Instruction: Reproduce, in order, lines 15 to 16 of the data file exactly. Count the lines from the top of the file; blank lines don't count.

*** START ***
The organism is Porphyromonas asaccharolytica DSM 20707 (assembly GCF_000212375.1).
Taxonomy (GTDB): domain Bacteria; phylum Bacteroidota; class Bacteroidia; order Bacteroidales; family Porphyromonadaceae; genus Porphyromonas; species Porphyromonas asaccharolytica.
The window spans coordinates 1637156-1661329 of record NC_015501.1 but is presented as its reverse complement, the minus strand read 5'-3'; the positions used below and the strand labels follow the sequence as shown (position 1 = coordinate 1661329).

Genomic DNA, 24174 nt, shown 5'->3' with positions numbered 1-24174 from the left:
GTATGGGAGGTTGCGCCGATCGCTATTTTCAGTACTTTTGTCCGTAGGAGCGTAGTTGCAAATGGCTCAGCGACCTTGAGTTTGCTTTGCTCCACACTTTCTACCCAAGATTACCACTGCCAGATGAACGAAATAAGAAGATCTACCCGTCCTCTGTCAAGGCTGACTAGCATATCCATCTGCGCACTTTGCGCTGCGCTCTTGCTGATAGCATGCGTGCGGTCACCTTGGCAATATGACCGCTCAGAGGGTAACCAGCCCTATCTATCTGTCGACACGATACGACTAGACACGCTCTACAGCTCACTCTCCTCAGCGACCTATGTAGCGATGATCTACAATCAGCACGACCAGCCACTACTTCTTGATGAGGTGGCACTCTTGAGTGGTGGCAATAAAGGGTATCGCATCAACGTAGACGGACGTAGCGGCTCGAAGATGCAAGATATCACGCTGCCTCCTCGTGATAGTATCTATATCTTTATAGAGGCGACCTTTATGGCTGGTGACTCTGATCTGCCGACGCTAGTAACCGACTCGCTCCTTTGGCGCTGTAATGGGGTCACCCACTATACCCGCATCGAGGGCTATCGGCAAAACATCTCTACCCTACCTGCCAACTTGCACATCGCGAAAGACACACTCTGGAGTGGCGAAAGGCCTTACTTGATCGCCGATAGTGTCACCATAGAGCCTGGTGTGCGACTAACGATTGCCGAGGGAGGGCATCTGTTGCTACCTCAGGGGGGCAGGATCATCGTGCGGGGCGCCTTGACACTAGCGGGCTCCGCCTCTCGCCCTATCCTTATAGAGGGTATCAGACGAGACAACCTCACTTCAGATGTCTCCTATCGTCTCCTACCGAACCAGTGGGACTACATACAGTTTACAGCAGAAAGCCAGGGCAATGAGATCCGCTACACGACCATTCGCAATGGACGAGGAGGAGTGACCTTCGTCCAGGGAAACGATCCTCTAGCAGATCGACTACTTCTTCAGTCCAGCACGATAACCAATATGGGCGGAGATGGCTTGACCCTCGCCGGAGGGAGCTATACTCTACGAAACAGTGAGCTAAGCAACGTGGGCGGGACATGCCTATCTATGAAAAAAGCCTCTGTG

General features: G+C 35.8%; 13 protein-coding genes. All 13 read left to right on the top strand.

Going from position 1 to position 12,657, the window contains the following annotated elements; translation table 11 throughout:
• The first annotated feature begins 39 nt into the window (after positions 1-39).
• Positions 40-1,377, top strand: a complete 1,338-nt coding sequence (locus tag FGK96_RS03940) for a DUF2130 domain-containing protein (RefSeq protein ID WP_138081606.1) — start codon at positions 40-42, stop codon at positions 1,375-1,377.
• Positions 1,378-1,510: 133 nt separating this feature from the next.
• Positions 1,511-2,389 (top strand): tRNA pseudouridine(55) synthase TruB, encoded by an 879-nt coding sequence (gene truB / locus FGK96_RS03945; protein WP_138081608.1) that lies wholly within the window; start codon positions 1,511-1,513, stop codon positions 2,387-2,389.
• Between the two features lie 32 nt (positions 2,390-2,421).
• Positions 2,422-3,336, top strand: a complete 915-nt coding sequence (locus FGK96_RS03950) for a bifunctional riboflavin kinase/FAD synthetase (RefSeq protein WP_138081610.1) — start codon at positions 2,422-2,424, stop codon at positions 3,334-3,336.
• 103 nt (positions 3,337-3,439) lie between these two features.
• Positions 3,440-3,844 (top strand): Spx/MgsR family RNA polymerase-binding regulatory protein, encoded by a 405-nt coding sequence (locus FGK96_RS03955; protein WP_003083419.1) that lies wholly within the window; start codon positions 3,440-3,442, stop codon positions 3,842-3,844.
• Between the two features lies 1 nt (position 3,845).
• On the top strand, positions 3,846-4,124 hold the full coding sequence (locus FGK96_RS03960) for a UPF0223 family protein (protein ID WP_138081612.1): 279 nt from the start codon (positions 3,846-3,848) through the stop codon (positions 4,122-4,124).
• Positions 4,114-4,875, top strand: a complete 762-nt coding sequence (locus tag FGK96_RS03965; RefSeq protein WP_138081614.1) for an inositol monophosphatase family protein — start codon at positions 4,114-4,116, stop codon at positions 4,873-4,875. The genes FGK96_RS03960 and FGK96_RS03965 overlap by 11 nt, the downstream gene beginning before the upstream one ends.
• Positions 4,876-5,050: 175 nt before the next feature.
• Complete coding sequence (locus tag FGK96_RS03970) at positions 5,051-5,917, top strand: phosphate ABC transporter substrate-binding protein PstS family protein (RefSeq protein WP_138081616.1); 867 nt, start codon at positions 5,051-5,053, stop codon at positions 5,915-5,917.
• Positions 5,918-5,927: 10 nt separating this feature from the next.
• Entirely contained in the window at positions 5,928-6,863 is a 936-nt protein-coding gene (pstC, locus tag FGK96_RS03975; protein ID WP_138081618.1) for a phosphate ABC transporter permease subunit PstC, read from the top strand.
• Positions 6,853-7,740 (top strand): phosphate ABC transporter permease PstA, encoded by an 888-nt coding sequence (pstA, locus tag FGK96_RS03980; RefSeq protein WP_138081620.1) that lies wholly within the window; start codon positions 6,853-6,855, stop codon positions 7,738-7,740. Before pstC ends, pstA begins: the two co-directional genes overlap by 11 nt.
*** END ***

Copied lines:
• Positions 3,440-3,844 (top strand): Spx/MgsR family RNA polymerase-binding regulatory protein, encoded by a 405-nt coding sequence (locus FGK96_RS03955; protein WP_003083419.1) that lies wholly within the window; start codon positions 3,440-3,442, stop codon positions 3,842-3,844.
• Between the two features lies 1 nt (position 3,845).